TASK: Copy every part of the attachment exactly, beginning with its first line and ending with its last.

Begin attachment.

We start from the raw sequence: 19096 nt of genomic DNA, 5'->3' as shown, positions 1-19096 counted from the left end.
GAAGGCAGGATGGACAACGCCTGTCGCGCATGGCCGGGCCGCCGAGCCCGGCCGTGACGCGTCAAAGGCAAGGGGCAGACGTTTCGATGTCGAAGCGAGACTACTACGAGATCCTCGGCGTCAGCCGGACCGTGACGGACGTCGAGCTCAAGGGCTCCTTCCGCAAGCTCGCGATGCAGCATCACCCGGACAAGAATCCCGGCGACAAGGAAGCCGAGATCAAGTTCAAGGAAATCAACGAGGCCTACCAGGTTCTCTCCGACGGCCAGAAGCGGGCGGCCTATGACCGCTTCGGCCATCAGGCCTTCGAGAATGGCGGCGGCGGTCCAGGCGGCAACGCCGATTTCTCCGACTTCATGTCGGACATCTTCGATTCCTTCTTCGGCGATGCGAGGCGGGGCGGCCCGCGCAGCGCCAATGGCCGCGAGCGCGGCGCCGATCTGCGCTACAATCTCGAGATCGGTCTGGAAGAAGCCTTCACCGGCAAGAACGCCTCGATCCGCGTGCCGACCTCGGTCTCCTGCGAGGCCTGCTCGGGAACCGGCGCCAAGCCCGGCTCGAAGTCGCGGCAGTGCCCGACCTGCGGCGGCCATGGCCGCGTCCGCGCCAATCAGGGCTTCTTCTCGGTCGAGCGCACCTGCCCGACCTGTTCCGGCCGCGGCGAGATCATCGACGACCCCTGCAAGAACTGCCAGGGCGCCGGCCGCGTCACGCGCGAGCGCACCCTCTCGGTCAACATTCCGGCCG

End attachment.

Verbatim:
We start from the raw sequence: 19096 nt of genomic DNA, 5'->3' as shown, positions 1-19096 counted from the left end.
GAAGGCAGGATGGACAACGCCTGTCGCGCATGGCCGGGCCGCCGAGCCCGGCCGTGACGCGTCAAAGGCAAGGGGCAGACGTTTCGATGTCGAAGCGAGACTACTACGAGATCCTCGGCGTCAGCCGGACCGTGACGGACGTCGAGCTCAAGGGCTCCTTCCGCAAGCTCGCGATGCAGCATCACCCGGACAAGAATCCCGGCGACAAGGAAGCCGAGATCAAGTTCAAGGAAATCAACGAGGCCTACCAGGTTCTCTCCGACGGCCAGAAGCGGGCGGCCTATGACCGCTTCGGCCATCAGGCCTTCGAGAATGGCGGCGGCGGTCCAGGCGGCAACGCCGATTTCTCCGACTTCATGTCGGACATCTTCGATTCCTTCTTCGGCGATGCGAGGCGGGGCGGCCCGCGCAGCGCCAATGGCCGCGAGCGCGGCGCCGATCTGCGCTACAATCTCGAGATCGGTCTGGAAGAAGCCTTCACCGGCAAGAACGCCTCGATCCGCGTGCCGACCTCGGTCTCCTGCGAGGCCTGCTCGGGAACCGGCGCCAAGCCCGGCTCGAAGTCGCGGCAGTGCCCGACCTGCGGCGGCCATGGCCGCGTCCGCGCCAATCAGGGCTTCTTCTCGGTCGAGCGCACCTGCCCGACCTGTTCCGGCCGCGGCGAGATCATCGACGACCCCTGCAAGAACTGCCAGGGCGCCGGCCGCGTCACGCGCGAGCGCACCCTCTCGGTCAACATTCCGGCCG